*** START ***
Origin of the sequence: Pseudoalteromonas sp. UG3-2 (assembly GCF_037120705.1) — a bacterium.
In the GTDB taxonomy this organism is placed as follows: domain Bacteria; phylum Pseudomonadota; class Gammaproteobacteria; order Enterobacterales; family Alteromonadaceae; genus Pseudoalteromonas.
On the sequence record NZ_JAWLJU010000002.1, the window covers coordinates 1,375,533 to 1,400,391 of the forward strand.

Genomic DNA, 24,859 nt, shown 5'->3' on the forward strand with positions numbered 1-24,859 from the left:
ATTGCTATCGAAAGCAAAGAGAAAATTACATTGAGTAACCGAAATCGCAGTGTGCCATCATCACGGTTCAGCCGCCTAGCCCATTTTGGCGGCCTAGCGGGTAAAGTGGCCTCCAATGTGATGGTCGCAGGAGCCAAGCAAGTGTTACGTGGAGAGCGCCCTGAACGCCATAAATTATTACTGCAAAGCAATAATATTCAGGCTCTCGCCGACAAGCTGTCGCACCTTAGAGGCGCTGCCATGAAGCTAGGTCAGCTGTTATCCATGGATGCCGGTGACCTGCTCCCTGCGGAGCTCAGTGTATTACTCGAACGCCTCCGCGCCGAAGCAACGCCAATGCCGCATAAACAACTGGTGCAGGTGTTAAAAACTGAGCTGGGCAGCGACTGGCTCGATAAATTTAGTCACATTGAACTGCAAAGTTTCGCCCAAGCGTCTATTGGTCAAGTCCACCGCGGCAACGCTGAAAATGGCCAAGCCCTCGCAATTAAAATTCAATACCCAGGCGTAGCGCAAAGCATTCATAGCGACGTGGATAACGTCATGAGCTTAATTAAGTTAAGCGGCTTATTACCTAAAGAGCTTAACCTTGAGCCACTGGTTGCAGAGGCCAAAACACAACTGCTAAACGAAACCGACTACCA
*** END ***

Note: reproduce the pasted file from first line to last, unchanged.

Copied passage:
Origin of the sequence: Pseudoalteromonas sp. UG3-2 (assembly GCF_037120705.1) — a bacterium.
In the GTDB taxonomy this organism is placed as follows: domain Bacteria; phylum Pseudomonadota; class Gammaproteobacteria; order Enterobacterales; family Alteromonadaceae; genus Pseudoalteromonas.
On the sequence record NZ_JAWLJU010000002.1, the window covers coordinates 1,375,533 to 1,400,391 of the forward strand.

Genomic DNA, 24,859 nt, shown 5'->3' on the forward strand with positions numbered 1-24,859 from the left:
ATTGCTATCGAAAGCAAAGAGAAAATTACATTGAGTAACCGAAATCGCAGTGTGCCATCATCACGGTTCAGCCGCCTAGCCCATTTTGGCGGCCTAGCGGGTAAAGTGGCCTCCAATGTGATGGTCGCAGGAGCCAAGCAAGTGTTACGTGGAGAGCGCCCTGAACGCCATAAATTATTACTGCAAAGCAATAATATTCAGGCTCTCGCCGACAAGCTGTCGCACCTTAGAGGCGCTGCCATGAAGCTAGGTCAGCTGTTATCCATGGATGCCGGTGACCTGCTCCCTGCGGAGCTCAGTGTATTACTCGAACGCCTCCGCGCCGAAGCAACGCCAATGCCGCATAAACAACTGGTGCAGGTGTTAAAAACTGAGCTGGGCAGCGACTGGCTCGATAAATTTAGTCACATTGAACTGCAAAGTTTCGCCCAAGCGTCTATTGGTCAAGTCCACCGCGGCAACGCTGAAAATGGCCAAGCCCTCGCAATTAAAATTCAATACCCAGGCGTAGCGCAAAGCATTCATAGCGACGTGGATAACGTCATGAGCTTAATTAAGTTAAGCGGCTTATTACCTAAAGAGCTTAACCTTGAGCCACTGGTTGCAGAGGCCAAAACACAACTGCTAAACGAAACCGACTACCA